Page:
Although relatively uncommon, thoracic herniated disc is a workers’ compensation injury we see on a regular basis in our office. Often referred to as a slipped disc, the thoracic disc doesn’t actually slip out of place. Rather, the term herniation means that the material in the center of the disc has squeezed out of the normal space. In the thoracic spine, this condition mostly affects people between 40 and 60 years old. In workers compensation we see herniated thoracic discs most often after a traumatic fall off a ladder or scaffold, but we have had serious cases involving motor vehicle collisions, blows from falling debris and being pinned between machinery.
The human spine is formed by 24 spinal bones, called vertebrae. Vertebrae are stacked on top of one another to create the spinal column. The main section of each vertebra is a round block of bone, called the vertebral body. The thoracic spine is made up of the middle 12 vertebrae. Doctors often refer to these vertebrae as T1 to T12. The thoracic spine starts at the base of the neck. The upper half of the thoracic spine is much less mobile than the lower section, making disc herniation in the upper thoracic spine rare. About 75 percent of thoracic disc herniation occur from T8 to T12, with the majority affecting T11 and T12.
The intervertebral disc is a specialized connective tissue structure that separates the vertebral bodies. The disc is made of two parts. The center, called the nucleus, is spongy. It provides most of the disc’s ability to absorb shock. The nucleus is held in place by the annulus, a series of ligament rings surrounding it. Ligaments are strong connective tissues that attach bones to other bones.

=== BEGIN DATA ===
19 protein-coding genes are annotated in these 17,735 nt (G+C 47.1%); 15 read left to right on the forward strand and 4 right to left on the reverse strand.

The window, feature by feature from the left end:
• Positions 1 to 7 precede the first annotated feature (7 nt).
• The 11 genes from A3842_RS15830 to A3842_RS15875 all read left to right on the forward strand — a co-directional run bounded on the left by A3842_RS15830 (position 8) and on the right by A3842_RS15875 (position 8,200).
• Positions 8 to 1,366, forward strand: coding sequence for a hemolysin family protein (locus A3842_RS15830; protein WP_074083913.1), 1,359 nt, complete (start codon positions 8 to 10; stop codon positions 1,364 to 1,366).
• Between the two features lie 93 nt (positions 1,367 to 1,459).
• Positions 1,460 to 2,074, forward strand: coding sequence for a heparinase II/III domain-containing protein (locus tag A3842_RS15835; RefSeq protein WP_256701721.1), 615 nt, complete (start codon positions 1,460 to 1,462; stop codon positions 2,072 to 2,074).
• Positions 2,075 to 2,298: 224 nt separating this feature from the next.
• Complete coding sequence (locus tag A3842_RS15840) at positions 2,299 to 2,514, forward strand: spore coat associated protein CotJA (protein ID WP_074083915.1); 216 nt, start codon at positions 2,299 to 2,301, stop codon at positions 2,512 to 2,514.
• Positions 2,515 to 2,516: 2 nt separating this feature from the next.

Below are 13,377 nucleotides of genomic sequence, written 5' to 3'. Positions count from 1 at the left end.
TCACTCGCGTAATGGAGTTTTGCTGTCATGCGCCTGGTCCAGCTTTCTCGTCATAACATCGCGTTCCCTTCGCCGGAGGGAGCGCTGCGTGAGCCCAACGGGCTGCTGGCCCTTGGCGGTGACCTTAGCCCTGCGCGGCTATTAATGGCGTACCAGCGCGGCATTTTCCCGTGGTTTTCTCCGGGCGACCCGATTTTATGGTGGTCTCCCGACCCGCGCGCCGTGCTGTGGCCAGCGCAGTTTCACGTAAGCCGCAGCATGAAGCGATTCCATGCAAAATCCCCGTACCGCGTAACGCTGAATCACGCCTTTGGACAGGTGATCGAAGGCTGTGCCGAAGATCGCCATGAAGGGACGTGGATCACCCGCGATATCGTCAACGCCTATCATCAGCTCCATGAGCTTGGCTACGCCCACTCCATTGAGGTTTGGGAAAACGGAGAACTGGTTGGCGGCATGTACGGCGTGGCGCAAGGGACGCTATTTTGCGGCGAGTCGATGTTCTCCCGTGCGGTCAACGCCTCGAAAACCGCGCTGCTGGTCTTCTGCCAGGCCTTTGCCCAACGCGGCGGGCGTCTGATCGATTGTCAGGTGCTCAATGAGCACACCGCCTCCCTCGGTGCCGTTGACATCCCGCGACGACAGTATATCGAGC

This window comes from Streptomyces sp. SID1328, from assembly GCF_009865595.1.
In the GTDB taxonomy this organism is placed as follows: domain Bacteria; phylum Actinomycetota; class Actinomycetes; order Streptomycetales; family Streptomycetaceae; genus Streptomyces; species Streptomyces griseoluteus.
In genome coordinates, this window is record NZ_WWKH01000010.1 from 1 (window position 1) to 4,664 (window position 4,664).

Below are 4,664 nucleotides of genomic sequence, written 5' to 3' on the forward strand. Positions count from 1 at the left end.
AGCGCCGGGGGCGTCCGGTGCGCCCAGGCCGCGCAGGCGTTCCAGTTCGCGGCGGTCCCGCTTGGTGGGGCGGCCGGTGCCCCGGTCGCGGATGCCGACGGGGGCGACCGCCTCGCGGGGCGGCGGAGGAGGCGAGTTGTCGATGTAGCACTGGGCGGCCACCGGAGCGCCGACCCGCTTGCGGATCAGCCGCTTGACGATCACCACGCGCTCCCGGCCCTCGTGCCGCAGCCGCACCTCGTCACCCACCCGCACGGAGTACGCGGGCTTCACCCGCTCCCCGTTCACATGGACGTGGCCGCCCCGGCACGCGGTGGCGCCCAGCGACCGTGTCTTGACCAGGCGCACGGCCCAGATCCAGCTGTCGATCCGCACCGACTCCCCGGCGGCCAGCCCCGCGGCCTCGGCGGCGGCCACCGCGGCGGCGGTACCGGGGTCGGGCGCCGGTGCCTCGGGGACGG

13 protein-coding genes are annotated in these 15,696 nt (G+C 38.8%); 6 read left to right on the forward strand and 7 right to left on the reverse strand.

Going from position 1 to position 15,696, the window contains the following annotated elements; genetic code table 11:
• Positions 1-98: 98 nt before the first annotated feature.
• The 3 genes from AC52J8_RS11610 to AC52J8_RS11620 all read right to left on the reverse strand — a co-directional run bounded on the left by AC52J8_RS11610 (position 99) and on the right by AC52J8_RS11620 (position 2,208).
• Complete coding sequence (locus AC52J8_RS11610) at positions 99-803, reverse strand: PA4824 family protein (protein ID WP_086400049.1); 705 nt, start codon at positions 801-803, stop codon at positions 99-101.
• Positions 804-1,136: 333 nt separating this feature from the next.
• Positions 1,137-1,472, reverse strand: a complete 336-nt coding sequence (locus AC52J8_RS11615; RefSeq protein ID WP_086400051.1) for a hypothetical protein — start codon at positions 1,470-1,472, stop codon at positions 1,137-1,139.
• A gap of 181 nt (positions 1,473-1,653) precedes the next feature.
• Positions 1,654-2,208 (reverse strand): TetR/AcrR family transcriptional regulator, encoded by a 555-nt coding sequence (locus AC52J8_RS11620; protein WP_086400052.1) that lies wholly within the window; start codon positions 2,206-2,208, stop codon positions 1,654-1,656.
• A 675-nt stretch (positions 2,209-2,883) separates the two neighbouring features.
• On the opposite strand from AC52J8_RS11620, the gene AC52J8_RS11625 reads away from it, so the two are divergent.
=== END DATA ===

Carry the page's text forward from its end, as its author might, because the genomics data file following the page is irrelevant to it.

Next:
Healthy discs work like shock absorbers to cushion the spine. They protect the spine against the daily pull of gravity and during activities that put strong force on the spine, such as jumping, running, and lifting.
The spinal canal is a hollow tube inside the spinal column. It surrounds the spinal cord as it passes through the spine. The spinal cord is similar to a long wire made up of millions of nerve fibers. Just as the skull protects the brain, the bones of the spinal column protect the spinal cord. The spinal canal is narrow in the thoracic spine. Any condition that takes up extra space inside this canal can injure the spinal cord.
In Milwaukee, Wisconsin McCormick Law Office represents injured workers with thoracic herniated disc or disc bulging as a result of a traumatic injury or job duties over time, for lost wage benefits and permanent disability benefits. Believe in better.